The mention of the word “self-care” conjures images of spa days and bubble baths in dim lighting. In the words of the famous Lucille Ball, “Love yourself first and everything falls in line.” But there’s more. Practicing self-care goes well beyond what some may call self-indulgences. And there’s a good reason to do it.
Ultimately, the practice of self-care is an act of self-love. Taking care of yourself can lead to physical, emotional and mental health benefits. Getting started on your path to improved health and wellness through self-care may be easier than you think.
Give yourself permission.
It may sound cliché but it’s true. You can’t fill from an empty cup – though we so often try.
Balancing work, family, friends, and other responsibilities can sometimes leave you with little time for yourself. But it’s important to first nurture yourself to really be there for your loved ones and perform your best at work and beyond. So, let go of any guilt as you take the smallest step back to take care of yourself.
Now that you have permission, try making these self-care tips a regular part of your routine.
Pardon the perfect plate.
Perfection is overrated. But the way you fuel your body can make a big difference in how you feel. Taking a little time to think through and plan for healthy eating is indeed an act of self-care. And it may be easier than you think.
Sometimes what you see online and hear from friends can be overwhelming. But eating well doesn’t have to be difficult. Try these ways to eat a little better.
- Add don’t subtract. Instead of thinking about what to eliminate, focus on adding more fruits and vegetables, whole grains, and lean meat or plant-based protein like beans and peas to your diet. Just one extra vegetable per day or per week is progress. Celebrate each bite as a mini win!
- Take short cuts. You don’t have to cook everything from scratch to be healthy. Use low sodium canned beans for a quick vegetarian chili, stock frozen vegetables to toss into pasta or soup, and buy prepped salads with a rotisserie chicken from the supermarket to save time. These little things go a long way toward helping you make healthy choices with ease.
- Supplement as needed. If you’re having trouble meeting a certain nutrition target, speak with your healthcare professional. You might consider taking a high-quality multivitamin or another supplement.
Move your body.
Loving and respecting your body means giving it what it needs. And physical activity is another act of self-love. Especially as we age, engaging in regular movement can go a long way to improve mobility, flexibility, and maintaining muscle mass. In addition to boosting mood, regular physical activity might help with preventing falls and managing a healthy weight, among other benefits.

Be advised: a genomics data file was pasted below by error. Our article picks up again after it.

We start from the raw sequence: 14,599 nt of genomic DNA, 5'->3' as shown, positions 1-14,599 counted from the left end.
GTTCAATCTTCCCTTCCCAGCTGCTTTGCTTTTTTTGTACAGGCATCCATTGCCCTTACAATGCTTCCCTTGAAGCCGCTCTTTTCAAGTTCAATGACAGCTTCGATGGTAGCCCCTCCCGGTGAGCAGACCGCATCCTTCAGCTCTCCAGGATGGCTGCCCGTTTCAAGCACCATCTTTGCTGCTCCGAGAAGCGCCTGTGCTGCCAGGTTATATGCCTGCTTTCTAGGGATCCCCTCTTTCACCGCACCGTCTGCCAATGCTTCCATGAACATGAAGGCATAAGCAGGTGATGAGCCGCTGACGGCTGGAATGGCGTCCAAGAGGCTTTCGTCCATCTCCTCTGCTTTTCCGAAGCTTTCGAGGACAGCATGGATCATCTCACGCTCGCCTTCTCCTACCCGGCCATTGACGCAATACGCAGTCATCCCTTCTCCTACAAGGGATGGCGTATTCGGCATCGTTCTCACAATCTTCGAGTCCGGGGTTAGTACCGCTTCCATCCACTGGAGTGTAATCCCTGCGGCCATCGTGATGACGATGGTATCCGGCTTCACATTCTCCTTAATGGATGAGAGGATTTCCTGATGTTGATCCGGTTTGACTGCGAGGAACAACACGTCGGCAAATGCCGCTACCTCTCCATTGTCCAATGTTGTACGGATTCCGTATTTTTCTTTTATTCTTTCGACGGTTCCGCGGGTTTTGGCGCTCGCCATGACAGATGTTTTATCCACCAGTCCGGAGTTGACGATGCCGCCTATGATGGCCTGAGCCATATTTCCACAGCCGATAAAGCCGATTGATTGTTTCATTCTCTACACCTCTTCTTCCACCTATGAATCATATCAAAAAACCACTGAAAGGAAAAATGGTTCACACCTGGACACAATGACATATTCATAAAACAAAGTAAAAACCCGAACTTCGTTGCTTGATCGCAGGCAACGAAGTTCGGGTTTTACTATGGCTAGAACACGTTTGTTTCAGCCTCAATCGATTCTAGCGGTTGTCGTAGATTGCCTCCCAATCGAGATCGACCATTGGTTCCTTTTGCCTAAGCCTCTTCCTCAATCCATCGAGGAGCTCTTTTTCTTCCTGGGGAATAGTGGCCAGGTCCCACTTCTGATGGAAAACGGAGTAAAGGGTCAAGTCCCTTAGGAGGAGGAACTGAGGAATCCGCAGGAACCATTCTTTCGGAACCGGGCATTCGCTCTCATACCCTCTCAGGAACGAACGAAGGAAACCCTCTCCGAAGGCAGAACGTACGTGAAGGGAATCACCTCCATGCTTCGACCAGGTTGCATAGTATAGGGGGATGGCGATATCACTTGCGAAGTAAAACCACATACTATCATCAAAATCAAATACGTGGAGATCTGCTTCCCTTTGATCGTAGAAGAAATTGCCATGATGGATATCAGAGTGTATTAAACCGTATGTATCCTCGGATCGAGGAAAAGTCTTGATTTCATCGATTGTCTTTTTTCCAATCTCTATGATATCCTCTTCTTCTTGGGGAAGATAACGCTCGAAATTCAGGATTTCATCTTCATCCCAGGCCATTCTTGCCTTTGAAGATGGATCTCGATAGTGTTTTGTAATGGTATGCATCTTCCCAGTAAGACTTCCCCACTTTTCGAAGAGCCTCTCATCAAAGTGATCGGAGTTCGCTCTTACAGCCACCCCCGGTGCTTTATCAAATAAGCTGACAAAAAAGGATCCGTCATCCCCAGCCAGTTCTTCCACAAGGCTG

If hearing the word exercise makes you want to crawl under the covers, call it something else and make it your own with these ways to move more:
- Stretch it out. Yoga or simply stretching is an important part of physical fitness since it helps improve flexibility. Try stretching after your activity or start a morning yoga practice.
- Walk it out. You don’t have to run a marathon to reap the benefits of physical activity. Take a walk – short or long, brisk or slow. Just start somewhere. Even in the winter, bundle up and take that walk (or stroll) outside. The natural light might help boost your serotonin levels, and as a result, your mood too.
- Skip the gym? Yes. If the gym doesn’t bring you joy, skip it. Hit several self-love notes with your favorite music while you dance around the house. Not a dancer? Jump rope or go for a swim – whatever keeps you interested and moving on a regular basis.
Get enough sleep.
Though diet and exercise get the most attention when discussing health, sleep is an ultimate act of self-care. Try these tips to get more sleep:
- Be active. It may seem counterintuitive but being physically active during the day is associated with better sleep at night.
- Set a bedtime and wake time. Aim to go to sleep and wake up around the same time each day. And yes. Though sleeping in on Saturday sounds good, it’s recommended to stick to the same wake time on weekends.
- Mind the room. Sleeping in a cool, dark room might help with sleep. The National Sleep Foundation actually recommends keeping the temperature as low as 60-67 degrees.
- Use your bed for sleep and sex only. This might help train your brain to fall asleep when in bed, so you get to sleep faster.
Remember, even if you do just one of these things, it’s a step forward.
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